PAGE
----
As late twenty-something/early thirty-something professionals, big life changes start to take form. For me, it was getting married and deciding to embark on a new life adventure with my husband. We were both burnt out and there was no opportunity for advancement for either of us in our positions. He found a position first with an amazing company that promised greater pay, promotional opportunities, and longevity. In a whirlwind two months, my husband started his new job, we got married, moved, and set up shop in our new southern home. Because of the timing of all of this (fall) I knew hiring season for me wouldn’t start for awhile and nothing would most likely be posted until early Spring. In order to suppress my self-induced panic, I tried to look on the bright side and thought that maybe this brief break from the field would be good for me. By this time, I had nearly seven years of professional experience, so I would be embarking on the mid-level search.
I spent the first few weeks resting, searching for jobs, and watching Netflix. I really had no idea what I was searching for. I started to panic again. When you go to graduate school for a really specific field and set your sights into working in said field forever, any thoughts of Plan B, C or any other letter go right out of the window. Many Netflix binge marathons later, I was able to find myself a glorified office job working for an entertainment company that put on dance competitions. The company wasn’t run very well and had high turnover. I struggled most days with the repeated mantras of “This is temporary!” “You are in transition!” and “Something is coming!”
Even though my time away was only about six months, it felt like forever. I did a lot of soul-searching. My previous stint at a Jesuit institution was amazing in many ways, but one of the main lessons I took away was the importance of reflection and focus on vocation. I was able to find truth and clarify what I needed in my next role to grow as a person and a professional.
Here are a few helpful thoughts that I would like to offer to all of my SA friends out there:
- The Harsh Reality. The period where a high amount of jobs are available is over. As you move up the ranks, it gets harder. Folks in mid-level positions tend to stay in their positions for a long time, so the amount of positions that correlate with your experience are limited-ESPECIALLY if you are looking in a specific region. Mentally prepare for the possibility of an unconventional path to your next position. While it is possible to hop from one professional position to another quickly, it is not the norm.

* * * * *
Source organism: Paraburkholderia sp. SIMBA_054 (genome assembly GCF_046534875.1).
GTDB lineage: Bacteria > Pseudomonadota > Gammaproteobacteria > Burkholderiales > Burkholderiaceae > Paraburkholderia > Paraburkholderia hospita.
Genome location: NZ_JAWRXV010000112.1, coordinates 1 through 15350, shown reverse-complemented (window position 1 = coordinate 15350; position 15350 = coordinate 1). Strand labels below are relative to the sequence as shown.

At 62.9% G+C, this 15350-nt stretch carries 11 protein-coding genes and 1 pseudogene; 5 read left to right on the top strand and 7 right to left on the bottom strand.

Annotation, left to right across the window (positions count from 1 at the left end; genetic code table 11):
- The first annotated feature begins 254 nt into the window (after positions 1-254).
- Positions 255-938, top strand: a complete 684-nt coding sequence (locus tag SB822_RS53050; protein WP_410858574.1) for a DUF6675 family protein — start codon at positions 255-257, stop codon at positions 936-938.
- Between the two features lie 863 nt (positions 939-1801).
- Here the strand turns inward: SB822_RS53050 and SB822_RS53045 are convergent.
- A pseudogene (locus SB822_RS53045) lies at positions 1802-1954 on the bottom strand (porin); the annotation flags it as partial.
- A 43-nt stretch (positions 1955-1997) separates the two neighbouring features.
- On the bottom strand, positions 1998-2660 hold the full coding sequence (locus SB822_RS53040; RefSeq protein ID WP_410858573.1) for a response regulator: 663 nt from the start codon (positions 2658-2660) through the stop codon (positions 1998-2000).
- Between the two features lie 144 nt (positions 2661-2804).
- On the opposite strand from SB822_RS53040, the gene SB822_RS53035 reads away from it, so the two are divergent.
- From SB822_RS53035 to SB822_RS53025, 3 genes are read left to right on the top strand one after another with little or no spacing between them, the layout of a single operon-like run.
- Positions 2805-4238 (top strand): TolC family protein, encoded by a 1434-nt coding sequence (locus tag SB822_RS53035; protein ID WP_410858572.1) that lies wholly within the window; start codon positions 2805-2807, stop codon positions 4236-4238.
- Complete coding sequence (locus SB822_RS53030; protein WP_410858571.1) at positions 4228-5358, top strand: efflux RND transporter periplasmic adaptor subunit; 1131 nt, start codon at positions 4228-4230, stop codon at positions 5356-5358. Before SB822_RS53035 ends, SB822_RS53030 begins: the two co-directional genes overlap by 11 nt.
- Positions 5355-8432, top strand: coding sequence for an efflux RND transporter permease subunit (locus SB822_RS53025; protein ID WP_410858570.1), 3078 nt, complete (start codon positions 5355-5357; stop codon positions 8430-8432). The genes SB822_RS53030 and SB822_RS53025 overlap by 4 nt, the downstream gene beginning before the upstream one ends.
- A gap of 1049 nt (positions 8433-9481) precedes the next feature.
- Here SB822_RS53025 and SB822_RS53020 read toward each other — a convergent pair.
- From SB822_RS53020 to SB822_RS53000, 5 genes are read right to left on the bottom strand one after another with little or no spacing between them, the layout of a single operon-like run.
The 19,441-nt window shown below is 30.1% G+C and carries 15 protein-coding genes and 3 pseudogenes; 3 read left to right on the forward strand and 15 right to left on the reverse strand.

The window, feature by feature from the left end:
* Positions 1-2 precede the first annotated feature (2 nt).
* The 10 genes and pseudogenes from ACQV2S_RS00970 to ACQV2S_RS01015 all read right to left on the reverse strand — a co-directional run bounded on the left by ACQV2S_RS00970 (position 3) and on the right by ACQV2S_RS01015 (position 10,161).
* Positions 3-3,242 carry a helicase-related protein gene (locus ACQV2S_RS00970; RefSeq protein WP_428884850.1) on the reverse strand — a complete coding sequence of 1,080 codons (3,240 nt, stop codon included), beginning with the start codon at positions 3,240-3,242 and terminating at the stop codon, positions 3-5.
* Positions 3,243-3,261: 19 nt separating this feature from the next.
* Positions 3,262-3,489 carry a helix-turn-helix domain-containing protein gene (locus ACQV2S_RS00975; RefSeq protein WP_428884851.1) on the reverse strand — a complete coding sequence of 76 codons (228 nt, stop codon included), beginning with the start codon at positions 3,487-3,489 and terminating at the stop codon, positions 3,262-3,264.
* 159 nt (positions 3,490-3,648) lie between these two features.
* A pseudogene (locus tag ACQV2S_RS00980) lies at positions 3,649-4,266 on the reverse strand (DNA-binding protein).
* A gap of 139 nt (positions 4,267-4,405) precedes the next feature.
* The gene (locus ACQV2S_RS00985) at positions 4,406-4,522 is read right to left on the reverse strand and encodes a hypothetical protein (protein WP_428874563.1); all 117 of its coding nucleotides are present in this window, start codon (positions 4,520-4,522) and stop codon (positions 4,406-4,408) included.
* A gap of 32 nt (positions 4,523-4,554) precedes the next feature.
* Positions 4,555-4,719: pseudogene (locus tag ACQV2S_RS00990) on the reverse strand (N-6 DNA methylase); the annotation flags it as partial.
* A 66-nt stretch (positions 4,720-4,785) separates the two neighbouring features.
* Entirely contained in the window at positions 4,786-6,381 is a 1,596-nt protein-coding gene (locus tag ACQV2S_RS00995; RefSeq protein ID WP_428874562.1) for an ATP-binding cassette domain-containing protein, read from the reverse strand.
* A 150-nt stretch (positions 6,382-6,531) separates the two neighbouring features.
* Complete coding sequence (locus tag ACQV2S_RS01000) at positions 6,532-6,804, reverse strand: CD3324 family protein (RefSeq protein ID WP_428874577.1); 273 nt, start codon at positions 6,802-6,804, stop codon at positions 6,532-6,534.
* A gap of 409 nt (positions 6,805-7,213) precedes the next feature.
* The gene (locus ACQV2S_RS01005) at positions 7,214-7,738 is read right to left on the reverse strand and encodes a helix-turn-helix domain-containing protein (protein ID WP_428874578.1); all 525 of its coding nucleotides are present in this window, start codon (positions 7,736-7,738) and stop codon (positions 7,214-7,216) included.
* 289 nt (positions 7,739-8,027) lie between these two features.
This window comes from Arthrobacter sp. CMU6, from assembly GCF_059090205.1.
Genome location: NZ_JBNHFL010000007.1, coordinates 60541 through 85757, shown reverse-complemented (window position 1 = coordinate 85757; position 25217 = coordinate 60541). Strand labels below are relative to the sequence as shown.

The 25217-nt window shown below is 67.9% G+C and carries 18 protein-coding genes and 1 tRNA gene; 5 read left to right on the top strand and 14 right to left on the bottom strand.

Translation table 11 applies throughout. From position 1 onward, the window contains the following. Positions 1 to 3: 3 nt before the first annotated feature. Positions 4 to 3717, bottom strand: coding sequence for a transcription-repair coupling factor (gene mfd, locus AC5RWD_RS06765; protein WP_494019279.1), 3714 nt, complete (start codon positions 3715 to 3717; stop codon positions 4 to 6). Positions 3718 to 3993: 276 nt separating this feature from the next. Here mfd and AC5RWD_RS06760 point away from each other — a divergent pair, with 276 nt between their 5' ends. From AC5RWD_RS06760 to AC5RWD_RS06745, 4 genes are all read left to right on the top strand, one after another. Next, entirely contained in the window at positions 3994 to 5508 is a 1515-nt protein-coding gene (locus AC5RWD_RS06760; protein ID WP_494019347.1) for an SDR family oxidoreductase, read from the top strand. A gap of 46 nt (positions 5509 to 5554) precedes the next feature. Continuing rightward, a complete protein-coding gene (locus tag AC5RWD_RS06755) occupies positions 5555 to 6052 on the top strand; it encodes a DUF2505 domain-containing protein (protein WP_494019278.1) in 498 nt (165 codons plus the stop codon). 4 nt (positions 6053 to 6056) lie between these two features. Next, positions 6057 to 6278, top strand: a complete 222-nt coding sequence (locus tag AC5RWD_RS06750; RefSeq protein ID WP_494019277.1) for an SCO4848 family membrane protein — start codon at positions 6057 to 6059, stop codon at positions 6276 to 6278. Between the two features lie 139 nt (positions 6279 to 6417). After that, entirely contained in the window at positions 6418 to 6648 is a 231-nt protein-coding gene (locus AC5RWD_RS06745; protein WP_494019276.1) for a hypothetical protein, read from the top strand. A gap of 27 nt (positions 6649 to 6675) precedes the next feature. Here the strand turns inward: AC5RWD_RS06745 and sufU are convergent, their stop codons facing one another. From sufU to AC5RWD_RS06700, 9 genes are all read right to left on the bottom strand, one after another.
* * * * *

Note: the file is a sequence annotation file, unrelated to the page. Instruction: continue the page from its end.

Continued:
- The Harsh Reality 2.0: Competition. The fact that Student Affairs programs are popping up all over the country, and that people are continually entering our field is mind-blowing. The competition may have been tough in the first job search, it is even harder now! There is always someone out there that may have better connections than you, or have a different skill-set that the search committee is looking for. Every job application is a crap-shoot. You might think you are perfect candidate, but they might not agree. It is hard to think about, and it can easily make you feel like crap, however, it is the harsh reality and no different than any other field. All you can do is put your best foot forward and give it a shot. What is meant to happen will happen.
- Stay Connected. I kept up in various Student Affairs Facebook groups and Twitter chats, answered questions, and participated in commentary. I still read InsideHigherEd every day. I connected with my sorority alumni group as soon as I moved, and secured a small advising role with the nearest collegiate chapter. I also had the opportunity to travel and facilitate a large leadership workshop. This all meant the world to me and re-instilled a sense of purpose. It gave me hope that I would eventually return to Student Affairs.
- Seek Out Your Support Network. I took it upon myself to seek out colleagues at area campuses that could be sources of support and assistance. I went on LinkedIn and tried to connect with those that attended both my undergraduate institution and graduate institution. They sent me job postings, wished me luck before interviews, and gave me support when I was feeling down. Consequently, I had a few colleagues going through the same process who reached out to me for advice. We were able to have some great conversations and find support in each other.
- Find Something To Do. Find something to do to keep your mind off the search. Take up a new sport, new hobby, or volunteer. For me, it was taking up aerial silks and training for another half-marathon. It allowed me to focus my energy on something completely different and in the meantime feel good about myself.
Hopefully my experience will be helpful to others out there that may be going through something similar. Keep your chin up. You are awesome and the right job will come along!